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Well, I have about had it.  Three of my preorders have arrived damaged.  First, a Southern heavyweight observation car arrived with a broken wheel cap.  I know you may say that it is no big deal; HOWEVER, it is very noticeable when running with the set.  I notified Lionel and shipped it in for repairs.  After FIVE months, it was returned in the SAME condition it was in when I shipped it in for repairs.

Second, my George Bush, Sr. set arrived.  A step on the locomotive was broken.  I hear that is a common problem.  I will probably just glue it back on.  No big deal.  HOWEVER, for the price we pay for these items, you expect decent customer service.

And last, the antenna on the observation car with the George Bush, Sr. set arrived broken.  I called Lionel and customer service stated that they were not responsible and that I needed to call my dealer.  So, I did.  My dealer is great.  He sent another immediately.  The replacement observation arrived with the SAME broken piece.

What should I do?  Keep harassing Lionel or just live with it and cancel all my preorders?  Lionel has made it clear that they are not responsible for "cosmetic defects"?

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@lionel89 posted:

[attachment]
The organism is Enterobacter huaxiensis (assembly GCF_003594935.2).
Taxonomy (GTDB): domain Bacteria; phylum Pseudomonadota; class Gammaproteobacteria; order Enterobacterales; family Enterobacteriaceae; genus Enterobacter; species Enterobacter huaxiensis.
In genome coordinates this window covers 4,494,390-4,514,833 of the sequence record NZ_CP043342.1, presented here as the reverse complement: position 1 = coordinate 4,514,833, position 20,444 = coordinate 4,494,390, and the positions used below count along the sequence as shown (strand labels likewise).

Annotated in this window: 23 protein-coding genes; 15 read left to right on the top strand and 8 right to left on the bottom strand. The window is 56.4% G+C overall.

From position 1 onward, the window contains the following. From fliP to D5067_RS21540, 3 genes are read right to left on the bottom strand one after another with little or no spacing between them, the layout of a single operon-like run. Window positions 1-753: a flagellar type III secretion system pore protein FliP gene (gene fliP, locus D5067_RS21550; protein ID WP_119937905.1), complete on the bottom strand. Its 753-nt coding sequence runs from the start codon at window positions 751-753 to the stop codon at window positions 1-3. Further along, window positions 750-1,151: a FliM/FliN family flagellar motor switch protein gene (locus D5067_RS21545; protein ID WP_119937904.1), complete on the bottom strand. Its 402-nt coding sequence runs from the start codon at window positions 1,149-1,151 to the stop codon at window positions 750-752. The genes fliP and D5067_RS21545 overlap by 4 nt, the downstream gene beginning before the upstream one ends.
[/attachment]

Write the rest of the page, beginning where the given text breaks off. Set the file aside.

Well, I have about had it.  Three of my preorders have arrived damaged.  First, a Southern heavyweight observation car arrived with a broken wheel cap.  I know you may say that it is no big deal; HOWEVER, it is very noticeable when running with the set.  I notified Lionel and shipped it in for repairs.  After FIVE months, it was returned in the SAME condition it was in when I shipped it in for repairs.

Second, my George Bush, Sr. set arrived.  A step on the locomotive was broken.  I hear that is a common problem.  I will probably just glue it back on.  No big deal.  HOWEVER, for the price we pay for these items, you expect decent customer service.

And last, the antenna on the observation car with the George Bush, Sr. set arrived broken.  I called Lionel and customer service stated that they were not responsible and that I needed to call my dealer.  So, I did.  My dealer is great.  He sent another immediately.  The replacement observation arrived with the SAME broken piece.